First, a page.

News | December 30, 2014

Mechanical Engineer Invents Heart Valve Replacement Procedure that Does Not Disturb the Heart

Procedure places one-way valve in a vein or artery near the heart to restore healthy pumping efficiency

December 30, 2014 — After watching his father die from heart valve disease, a mechanical engineer used his expertise in fluid dynamics to develop a first-of-its-kind procedure to replace leaking or regurgitating heart valves without touching the heart.

"The human body is merely a glorified mechanical device," said Bret Park, inventor of the One-Way Heart Assist Valve. "My background in turbomachinery and the study of fluid movement gave me a unique perspective into the workings of the cardiovascular system."

The One-Way Heart Assist Valve technology involves installing a new valve without cutting or tampering with the heart itself. This is accomplished by placing the one-way valve in a vein or artery upstream or downstream from the heart.

"This procedure allows the native heart to regain healthy pumping efficiency," Park said. "Although my invention came too late for my dad, I believe it will save millions of others from suffering the same fate."

Approximately 23 million people worldwide are afflicted with congestive heart failure (CHF) and over 5.8 million in the United States, according to American Heart Association and National Center for Biotechnology Information. CHF is the chronic inability of the heart to pump blood efficiently and is often caused by heart valve disease (HVD).

Existing medical solutions for CHF and HVD usually involve major surgery, which cuts into the heart itself, or a heart transplant. The surgeries have serious side effects and are considered too risky for a high percentage of patients. Furthermore, only 1 percent of those in need of a new heart actually receive a transplant.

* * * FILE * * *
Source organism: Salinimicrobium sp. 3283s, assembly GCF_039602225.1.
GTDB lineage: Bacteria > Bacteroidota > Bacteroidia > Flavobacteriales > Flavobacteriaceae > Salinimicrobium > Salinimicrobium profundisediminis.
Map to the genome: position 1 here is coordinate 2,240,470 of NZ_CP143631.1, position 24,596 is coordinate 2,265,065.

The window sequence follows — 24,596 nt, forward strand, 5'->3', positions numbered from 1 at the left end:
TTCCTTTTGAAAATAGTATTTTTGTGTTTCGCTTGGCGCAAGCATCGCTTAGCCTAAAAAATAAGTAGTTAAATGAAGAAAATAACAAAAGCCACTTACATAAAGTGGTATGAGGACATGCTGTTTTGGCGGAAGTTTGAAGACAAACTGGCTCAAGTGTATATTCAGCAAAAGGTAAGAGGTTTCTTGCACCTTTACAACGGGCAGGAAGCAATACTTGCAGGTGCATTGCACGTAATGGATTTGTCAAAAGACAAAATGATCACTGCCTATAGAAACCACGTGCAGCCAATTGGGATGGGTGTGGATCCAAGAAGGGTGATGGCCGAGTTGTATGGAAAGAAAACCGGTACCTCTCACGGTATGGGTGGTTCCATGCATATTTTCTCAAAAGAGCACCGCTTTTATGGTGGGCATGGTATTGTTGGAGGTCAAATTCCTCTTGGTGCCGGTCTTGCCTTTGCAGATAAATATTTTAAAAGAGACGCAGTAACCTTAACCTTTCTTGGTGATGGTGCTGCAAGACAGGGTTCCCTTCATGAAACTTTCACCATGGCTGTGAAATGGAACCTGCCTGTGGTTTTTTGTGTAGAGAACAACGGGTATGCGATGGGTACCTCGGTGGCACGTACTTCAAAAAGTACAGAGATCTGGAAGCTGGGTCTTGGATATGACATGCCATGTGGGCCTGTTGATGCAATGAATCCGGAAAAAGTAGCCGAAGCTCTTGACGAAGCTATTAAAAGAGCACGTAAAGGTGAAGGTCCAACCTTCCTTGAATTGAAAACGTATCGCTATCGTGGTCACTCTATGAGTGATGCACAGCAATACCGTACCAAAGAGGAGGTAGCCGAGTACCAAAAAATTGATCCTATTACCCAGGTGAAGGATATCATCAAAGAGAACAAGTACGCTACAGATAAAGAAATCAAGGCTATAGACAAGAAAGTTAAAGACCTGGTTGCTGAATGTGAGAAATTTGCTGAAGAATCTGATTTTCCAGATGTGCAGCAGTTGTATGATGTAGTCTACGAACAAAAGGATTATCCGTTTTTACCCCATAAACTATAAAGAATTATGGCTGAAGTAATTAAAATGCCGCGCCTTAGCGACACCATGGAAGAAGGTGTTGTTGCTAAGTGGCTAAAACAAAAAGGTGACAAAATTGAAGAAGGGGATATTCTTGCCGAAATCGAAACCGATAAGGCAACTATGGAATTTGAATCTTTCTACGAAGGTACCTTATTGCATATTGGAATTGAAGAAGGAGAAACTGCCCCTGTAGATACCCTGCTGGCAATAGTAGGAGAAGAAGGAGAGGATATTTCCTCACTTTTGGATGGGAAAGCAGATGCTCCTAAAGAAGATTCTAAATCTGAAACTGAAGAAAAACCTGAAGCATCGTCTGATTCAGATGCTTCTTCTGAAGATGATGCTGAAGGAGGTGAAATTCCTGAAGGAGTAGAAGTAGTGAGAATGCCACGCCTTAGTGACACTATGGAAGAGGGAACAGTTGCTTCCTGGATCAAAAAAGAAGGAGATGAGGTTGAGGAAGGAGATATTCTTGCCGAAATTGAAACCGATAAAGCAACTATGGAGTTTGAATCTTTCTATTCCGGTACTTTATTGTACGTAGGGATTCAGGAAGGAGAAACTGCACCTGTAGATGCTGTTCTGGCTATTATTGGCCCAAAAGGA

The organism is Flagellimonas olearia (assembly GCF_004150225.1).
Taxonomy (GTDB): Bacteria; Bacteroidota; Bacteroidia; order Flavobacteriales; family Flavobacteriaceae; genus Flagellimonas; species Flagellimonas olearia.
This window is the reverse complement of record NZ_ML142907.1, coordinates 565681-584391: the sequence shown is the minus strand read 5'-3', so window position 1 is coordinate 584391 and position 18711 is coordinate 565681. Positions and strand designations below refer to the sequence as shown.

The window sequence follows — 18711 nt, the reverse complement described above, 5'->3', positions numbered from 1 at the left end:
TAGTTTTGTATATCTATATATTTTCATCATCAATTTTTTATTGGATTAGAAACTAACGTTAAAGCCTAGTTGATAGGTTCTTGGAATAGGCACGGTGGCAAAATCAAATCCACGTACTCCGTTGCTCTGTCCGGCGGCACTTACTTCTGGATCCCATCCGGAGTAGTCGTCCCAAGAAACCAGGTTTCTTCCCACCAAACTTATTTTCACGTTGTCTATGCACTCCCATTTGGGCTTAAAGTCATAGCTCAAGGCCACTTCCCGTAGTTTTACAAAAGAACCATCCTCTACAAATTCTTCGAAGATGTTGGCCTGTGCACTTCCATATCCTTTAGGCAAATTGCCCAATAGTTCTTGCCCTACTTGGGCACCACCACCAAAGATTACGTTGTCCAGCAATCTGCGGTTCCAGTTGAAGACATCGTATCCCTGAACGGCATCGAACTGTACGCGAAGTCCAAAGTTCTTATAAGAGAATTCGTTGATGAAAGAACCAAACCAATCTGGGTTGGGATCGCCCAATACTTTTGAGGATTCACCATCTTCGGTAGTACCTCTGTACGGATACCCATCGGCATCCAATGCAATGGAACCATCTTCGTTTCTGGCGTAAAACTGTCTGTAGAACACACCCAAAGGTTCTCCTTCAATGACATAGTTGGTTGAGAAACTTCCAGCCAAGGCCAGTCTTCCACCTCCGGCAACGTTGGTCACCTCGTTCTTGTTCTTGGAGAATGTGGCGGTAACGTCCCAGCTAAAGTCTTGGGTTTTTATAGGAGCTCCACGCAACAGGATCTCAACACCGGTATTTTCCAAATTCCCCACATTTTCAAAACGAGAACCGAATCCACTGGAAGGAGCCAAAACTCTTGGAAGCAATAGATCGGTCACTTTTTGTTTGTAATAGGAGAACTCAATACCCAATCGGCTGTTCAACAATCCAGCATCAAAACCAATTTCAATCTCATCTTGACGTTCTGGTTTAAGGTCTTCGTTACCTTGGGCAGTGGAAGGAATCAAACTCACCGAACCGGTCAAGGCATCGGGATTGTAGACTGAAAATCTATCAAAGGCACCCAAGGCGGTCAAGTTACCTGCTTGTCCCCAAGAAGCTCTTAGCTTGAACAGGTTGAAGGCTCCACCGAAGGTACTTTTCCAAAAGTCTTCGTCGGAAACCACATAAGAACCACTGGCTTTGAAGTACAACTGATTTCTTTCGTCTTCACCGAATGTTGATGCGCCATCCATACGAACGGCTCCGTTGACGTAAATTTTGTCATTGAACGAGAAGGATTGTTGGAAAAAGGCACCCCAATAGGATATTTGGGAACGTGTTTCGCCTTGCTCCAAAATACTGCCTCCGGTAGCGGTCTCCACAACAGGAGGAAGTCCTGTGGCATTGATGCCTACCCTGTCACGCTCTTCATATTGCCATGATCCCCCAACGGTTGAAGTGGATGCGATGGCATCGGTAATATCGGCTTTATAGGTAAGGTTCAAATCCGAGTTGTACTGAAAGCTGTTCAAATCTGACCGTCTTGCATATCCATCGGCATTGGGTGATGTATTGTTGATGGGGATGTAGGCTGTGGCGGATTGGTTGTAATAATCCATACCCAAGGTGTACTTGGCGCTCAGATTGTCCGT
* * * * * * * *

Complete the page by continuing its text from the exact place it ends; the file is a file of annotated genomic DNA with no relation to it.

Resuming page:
Park's company, Savant Holdings, LLC, estimates that the One-Way Heart Assist Valve technology could help approximately 70 percent of CHF and HVD patients. The invention may be an option in the following situations:


  • Patients who are too weak for heart valve surgery
  • Patients who need a new heart
  • Patients who need but do not qualify for a heart transplant or die waiting
  • Patients who desire a better option than the standard valve replacement
  • Patients that have a less-than-severe condition and would otherwise postpone a valve replacement 


Savant Holdings has shown that this technology works mechanically and is now trying to raise sufficient funds through the crowdfunding website Indiegogo so that animal testing can begin. The availability of funds will determine how soon this technology is approved by the U.S. Food and Drug Administration (FDA) and available for medical use.

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